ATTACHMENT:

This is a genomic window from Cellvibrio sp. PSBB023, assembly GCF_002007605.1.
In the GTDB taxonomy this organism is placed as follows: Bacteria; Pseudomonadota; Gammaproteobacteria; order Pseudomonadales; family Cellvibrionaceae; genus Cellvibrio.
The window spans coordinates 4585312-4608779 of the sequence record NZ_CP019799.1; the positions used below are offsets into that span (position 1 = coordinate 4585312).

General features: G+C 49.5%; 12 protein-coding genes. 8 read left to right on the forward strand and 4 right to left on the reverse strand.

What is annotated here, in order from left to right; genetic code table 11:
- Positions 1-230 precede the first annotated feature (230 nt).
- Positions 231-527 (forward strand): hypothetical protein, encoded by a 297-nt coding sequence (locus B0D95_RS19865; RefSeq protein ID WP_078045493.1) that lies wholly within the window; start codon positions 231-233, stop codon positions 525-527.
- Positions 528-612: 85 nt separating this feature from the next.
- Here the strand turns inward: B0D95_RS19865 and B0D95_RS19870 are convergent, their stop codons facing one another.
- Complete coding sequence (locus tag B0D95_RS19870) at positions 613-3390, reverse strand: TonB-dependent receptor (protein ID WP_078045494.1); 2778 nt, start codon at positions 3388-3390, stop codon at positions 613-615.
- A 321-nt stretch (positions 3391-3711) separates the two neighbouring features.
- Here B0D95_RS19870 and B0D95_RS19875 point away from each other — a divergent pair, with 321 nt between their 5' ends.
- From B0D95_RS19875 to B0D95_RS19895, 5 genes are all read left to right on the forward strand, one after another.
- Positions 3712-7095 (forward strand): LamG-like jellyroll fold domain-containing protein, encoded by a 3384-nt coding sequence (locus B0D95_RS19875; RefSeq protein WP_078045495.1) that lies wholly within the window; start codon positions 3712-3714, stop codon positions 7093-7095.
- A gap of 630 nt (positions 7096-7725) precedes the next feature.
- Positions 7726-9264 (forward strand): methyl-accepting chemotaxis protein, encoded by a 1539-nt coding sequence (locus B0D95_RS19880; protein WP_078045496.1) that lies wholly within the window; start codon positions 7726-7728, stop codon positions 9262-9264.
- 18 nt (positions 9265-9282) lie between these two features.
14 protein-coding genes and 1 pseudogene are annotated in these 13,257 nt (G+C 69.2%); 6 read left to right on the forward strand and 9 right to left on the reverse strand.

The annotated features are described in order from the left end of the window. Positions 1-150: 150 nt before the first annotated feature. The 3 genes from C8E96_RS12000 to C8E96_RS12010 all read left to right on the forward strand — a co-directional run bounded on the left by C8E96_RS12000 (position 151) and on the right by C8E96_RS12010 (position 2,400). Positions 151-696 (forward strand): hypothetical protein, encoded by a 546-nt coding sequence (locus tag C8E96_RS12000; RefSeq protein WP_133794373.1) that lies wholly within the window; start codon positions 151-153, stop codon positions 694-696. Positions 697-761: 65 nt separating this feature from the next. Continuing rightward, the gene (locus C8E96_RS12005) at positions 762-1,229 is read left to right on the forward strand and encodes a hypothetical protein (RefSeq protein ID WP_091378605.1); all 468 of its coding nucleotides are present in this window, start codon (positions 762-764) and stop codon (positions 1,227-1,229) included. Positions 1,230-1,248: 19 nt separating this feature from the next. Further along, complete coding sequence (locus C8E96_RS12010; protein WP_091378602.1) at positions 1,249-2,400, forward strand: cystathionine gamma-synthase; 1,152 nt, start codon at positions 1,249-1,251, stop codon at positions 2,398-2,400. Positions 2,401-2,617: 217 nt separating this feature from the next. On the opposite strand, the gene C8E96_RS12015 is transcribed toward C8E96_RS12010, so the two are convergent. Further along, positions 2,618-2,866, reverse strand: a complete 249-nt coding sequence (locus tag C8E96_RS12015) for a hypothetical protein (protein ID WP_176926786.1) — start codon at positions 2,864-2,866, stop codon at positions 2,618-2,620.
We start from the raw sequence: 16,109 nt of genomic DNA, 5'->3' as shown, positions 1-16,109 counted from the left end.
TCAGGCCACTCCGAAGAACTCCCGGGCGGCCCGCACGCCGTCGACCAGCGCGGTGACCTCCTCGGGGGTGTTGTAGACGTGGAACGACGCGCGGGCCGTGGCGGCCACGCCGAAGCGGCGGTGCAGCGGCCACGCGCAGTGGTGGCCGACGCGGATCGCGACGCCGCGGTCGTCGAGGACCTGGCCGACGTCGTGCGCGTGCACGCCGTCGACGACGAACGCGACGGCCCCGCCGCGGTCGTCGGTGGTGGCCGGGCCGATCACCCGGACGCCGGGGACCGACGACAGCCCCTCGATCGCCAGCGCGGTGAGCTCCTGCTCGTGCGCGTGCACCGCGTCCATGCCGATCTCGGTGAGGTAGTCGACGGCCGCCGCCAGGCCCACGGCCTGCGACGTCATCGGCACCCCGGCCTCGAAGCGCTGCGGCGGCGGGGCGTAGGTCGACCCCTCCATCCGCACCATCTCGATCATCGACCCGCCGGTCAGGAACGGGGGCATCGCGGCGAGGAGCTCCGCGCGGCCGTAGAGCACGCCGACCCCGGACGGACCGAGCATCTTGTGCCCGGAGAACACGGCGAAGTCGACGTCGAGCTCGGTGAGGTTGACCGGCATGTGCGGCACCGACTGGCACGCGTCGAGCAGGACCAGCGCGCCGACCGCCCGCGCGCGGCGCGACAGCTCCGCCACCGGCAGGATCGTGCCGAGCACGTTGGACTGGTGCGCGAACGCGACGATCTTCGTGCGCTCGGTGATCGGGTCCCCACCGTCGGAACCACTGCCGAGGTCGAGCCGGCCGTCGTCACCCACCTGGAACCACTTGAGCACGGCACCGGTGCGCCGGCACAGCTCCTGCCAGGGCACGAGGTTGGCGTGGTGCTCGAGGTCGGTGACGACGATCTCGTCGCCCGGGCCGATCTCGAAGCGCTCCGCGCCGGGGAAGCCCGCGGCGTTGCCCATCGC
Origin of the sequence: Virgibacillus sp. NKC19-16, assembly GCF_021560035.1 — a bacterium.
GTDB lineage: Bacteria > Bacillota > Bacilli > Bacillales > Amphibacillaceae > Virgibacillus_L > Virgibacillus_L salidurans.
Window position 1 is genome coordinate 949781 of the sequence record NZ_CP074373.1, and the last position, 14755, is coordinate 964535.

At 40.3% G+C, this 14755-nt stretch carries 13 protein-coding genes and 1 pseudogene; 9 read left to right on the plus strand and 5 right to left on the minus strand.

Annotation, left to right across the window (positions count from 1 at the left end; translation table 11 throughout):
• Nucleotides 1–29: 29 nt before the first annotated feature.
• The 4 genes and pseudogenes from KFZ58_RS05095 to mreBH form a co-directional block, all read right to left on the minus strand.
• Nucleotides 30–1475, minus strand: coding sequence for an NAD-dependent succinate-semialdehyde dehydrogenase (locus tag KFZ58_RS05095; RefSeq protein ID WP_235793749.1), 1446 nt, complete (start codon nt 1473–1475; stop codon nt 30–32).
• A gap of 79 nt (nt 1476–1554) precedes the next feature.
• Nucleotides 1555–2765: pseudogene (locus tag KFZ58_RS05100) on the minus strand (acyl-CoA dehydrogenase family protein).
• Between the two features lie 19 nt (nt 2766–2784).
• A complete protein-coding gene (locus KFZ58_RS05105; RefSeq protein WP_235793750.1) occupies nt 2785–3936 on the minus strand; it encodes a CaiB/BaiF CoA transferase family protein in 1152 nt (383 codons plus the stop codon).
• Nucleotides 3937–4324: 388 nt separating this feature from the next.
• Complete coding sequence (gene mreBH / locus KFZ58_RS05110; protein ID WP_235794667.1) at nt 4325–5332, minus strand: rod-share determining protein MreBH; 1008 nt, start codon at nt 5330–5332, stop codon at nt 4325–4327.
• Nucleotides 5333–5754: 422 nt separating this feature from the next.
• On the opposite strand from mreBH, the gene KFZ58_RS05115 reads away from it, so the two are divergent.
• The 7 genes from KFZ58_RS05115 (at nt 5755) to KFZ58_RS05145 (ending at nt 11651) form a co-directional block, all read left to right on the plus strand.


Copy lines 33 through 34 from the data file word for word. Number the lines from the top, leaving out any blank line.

• A complete protein-coding gene (locus KFZ58_RS05105; RefSeq protein WP_235793750.1) occupies nt 2785–3936 on the minus strand; it encodes a CaiB/BaiF CoA transferase family protein in 1152 nt (383 codons plus the stop codon).
• Nucleotides 3937–4324: 388 nt separating this feature from the next.